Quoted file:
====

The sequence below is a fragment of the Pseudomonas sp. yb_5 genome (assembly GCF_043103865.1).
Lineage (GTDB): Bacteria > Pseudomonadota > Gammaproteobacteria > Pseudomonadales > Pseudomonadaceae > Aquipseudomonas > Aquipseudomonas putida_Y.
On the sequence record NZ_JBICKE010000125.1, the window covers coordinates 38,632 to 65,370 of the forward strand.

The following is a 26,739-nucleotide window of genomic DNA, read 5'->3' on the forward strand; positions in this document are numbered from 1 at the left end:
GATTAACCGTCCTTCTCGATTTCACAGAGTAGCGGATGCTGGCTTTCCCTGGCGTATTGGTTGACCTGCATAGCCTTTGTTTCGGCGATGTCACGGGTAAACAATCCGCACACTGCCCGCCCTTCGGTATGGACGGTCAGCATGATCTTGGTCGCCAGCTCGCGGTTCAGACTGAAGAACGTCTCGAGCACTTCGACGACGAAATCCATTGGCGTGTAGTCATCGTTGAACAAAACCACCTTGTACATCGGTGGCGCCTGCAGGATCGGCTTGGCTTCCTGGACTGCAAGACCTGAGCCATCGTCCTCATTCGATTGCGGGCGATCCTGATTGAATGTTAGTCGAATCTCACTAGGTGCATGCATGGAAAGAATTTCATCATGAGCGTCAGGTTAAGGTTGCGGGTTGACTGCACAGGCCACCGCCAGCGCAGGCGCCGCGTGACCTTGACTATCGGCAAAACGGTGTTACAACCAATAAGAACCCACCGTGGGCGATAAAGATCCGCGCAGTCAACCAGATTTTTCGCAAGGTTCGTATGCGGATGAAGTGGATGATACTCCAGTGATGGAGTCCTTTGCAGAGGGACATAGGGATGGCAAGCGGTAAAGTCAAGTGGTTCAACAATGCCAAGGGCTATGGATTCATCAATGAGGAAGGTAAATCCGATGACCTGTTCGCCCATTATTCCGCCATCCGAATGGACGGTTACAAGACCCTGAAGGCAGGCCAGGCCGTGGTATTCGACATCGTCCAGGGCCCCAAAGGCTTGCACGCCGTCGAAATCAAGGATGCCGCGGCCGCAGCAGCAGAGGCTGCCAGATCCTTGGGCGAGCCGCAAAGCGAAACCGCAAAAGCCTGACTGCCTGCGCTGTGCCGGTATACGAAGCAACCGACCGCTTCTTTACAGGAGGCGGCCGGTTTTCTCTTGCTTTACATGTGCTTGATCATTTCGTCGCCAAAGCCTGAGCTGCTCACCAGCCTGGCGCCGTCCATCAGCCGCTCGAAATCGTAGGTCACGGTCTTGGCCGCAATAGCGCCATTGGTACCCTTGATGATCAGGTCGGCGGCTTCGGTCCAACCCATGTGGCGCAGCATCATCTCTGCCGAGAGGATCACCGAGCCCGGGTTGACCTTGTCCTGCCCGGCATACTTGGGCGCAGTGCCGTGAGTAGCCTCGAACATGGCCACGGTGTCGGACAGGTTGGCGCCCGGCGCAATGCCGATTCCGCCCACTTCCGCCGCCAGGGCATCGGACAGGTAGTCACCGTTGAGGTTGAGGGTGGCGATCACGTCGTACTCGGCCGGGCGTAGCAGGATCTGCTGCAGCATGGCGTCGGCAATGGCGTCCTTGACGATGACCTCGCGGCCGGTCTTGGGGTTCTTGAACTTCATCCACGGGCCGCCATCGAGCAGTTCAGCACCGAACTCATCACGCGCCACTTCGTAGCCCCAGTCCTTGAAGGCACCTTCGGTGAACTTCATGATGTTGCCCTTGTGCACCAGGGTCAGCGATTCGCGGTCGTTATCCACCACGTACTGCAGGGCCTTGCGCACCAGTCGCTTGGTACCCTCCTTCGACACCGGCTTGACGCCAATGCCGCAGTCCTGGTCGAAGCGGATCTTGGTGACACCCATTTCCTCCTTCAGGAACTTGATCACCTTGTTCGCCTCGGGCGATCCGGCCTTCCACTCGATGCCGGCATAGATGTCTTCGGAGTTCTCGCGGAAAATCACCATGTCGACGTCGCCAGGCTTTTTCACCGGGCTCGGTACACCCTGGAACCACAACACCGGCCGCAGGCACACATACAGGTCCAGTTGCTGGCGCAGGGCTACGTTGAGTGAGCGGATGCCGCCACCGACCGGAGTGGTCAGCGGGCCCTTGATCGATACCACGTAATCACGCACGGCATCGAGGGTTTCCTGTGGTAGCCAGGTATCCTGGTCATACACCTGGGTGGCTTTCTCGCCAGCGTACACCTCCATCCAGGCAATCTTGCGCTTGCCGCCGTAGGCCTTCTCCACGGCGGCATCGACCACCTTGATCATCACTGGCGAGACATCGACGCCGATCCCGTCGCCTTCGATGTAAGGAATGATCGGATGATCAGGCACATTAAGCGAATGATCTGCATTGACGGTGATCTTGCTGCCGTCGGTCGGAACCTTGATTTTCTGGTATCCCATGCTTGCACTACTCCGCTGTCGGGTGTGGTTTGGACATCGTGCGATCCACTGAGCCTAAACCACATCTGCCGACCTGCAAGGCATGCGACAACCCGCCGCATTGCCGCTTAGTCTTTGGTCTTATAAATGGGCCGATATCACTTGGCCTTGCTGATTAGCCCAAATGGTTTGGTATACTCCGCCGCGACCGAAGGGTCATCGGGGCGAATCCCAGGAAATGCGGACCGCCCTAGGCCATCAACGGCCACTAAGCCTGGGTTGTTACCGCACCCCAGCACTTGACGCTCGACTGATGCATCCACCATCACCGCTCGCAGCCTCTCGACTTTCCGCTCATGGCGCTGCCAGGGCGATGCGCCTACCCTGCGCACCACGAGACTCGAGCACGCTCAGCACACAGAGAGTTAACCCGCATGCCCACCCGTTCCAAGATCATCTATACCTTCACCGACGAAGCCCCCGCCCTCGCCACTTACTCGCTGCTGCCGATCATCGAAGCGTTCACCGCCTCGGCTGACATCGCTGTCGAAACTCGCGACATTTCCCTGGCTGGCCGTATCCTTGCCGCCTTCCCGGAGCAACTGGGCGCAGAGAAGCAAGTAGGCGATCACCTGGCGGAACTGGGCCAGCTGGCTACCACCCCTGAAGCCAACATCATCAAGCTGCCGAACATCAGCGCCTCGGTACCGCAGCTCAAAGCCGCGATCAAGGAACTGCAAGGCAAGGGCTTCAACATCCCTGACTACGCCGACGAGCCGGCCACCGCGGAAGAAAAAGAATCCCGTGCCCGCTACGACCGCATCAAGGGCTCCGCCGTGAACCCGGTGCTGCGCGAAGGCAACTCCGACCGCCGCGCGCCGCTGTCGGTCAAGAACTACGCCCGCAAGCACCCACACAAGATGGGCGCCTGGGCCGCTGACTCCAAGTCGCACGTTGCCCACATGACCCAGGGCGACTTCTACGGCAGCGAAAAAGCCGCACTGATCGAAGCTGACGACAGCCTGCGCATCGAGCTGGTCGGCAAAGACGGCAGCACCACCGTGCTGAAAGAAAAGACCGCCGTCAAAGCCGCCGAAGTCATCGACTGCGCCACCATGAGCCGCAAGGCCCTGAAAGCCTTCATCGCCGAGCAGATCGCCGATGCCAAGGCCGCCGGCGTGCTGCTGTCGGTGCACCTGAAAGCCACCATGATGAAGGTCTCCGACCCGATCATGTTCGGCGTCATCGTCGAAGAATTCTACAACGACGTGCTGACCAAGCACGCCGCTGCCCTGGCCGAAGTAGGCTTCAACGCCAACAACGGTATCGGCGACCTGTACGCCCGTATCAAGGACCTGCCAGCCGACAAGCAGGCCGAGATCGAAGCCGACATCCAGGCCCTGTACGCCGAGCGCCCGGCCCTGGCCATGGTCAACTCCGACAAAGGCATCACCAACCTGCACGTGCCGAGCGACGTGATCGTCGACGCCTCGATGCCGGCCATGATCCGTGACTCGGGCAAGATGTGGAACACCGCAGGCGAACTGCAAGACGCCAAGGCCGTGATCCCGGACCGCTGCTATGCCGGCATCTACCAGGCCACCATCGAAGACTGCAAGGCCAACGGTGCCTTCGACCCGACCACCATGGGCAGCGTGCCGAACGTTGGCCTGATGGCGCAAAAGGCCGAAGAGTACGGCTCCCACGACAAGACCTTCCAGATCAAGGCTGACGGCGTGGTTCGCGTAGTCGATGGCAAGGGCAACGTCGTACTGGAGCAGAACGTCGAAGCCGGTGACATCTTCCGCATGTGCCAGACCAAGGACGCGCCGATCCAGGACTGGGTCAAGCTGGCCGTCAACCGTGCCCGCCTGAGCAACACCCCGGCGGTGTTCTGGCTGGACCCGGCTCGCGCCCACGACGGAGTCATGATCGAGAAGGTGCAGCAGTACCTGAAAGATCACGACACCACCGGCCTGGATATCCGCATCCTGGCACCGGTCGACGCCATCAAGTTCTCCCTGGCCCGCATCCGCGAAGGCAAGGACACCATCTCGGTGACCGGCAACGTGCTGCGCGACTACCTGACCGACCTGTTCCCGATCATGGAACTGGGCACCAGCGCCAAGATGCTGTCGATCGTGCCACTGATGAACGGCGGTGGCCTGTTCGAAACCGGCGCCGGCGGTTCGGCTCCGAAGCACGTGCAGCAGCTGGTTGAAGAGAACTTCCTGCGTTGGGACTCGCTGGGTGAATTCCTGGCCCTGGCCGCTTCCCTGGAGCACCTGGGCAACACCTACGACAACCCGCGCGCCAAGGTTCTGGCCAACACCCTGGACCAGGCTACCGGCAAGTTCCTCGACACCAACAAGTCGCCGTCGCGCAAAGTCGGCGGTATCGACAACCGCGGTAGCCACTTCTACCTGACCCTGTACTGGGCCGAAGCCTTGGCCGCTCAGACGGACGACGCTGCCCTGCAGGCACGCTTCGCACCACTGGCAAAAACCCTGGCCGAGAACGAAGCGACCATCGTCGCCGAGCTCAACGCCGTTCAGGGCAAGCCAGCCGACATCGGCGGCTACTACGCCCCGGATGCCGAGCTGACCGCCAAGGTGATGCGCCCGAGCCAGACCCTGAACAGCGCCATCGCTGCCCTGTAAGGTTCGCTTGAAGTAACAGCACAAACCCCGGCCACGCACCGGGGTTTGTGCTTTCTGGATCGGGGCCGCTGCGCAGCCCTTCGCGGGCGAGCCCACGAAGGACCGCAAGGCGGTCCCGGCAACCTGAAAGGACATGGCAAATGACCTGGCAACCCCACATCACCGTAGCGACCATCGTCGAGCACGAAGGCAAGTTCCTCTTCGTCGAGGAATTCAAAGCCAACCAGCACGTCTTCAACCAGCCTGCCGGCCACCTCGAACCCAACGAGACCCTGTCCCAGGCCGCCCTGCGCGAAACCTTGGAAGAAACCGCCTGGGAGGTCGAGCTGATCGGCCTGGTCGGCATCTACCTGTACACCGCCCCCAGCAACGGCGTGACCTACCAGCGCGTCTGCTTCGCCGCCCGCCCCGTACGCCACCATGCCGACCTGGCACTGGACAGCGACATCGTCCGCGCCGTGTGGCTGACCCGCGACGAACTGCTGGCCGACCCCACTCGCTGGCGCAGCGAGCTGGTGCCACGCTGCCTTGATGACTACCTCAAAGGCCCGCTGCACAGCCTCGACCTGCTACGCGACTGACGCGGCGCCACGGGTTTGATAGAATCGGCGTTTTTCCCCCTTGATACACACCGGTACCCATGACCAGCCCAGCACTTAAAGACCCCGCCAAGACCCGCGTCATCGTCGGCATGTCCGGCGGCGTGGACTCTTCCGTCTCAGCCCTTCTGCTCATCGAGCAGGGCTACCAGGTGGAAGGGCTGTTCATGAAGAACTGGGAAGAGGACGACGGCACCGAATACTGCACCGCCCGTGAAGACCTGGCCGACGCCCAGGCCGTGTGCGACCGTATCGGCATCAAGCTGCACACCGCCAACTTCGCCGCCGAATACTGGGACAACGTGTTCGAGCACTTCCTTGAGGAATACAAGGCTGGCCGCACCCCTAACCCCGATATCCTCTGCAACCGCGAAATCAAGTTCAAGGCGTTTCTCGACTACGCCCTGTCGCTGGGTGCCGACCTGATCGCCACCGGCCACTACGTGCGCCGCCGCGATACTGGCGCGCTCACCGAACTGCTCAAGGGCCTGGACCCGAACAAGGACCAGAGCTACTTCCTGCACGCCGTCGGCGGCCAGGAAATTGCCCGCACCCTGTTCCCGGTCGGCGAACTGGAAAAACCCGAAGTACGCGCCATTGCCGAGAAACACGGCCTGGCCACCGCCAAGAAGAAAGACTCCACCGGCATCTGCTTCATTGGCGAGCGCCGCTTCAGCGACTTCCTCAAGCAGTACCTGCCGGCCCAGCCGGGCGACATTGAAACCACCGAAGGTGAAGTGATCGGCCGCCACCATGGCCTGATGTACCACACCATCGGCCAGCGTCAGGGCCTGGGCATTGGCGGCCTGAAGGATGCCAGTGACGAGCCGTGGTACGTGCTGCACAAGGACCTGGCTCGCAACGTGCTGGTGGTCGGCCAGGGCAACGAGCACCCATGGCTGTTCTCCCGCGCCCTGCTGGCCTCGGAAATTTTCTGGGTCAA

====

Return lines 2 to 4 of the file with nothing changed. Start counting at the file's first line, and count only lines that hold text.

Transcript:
Lineage (GTDB): Bacteria > Pseudomonadota > Gammaproteobacteria > Pseudomonadales > Pseudomonadaceae > Aquipseudomonas > Aquipseudomonas putida_Y.
On the sequence record NZ_JBICKE010000125.1, the window covers coordinates 38,632 to 65,370 of the forward strand.

The following is a 26,739-nucleotide window of genomic DNA, read 5'->3' on the forward strand; positions in this document are numbered from 1 at the left end: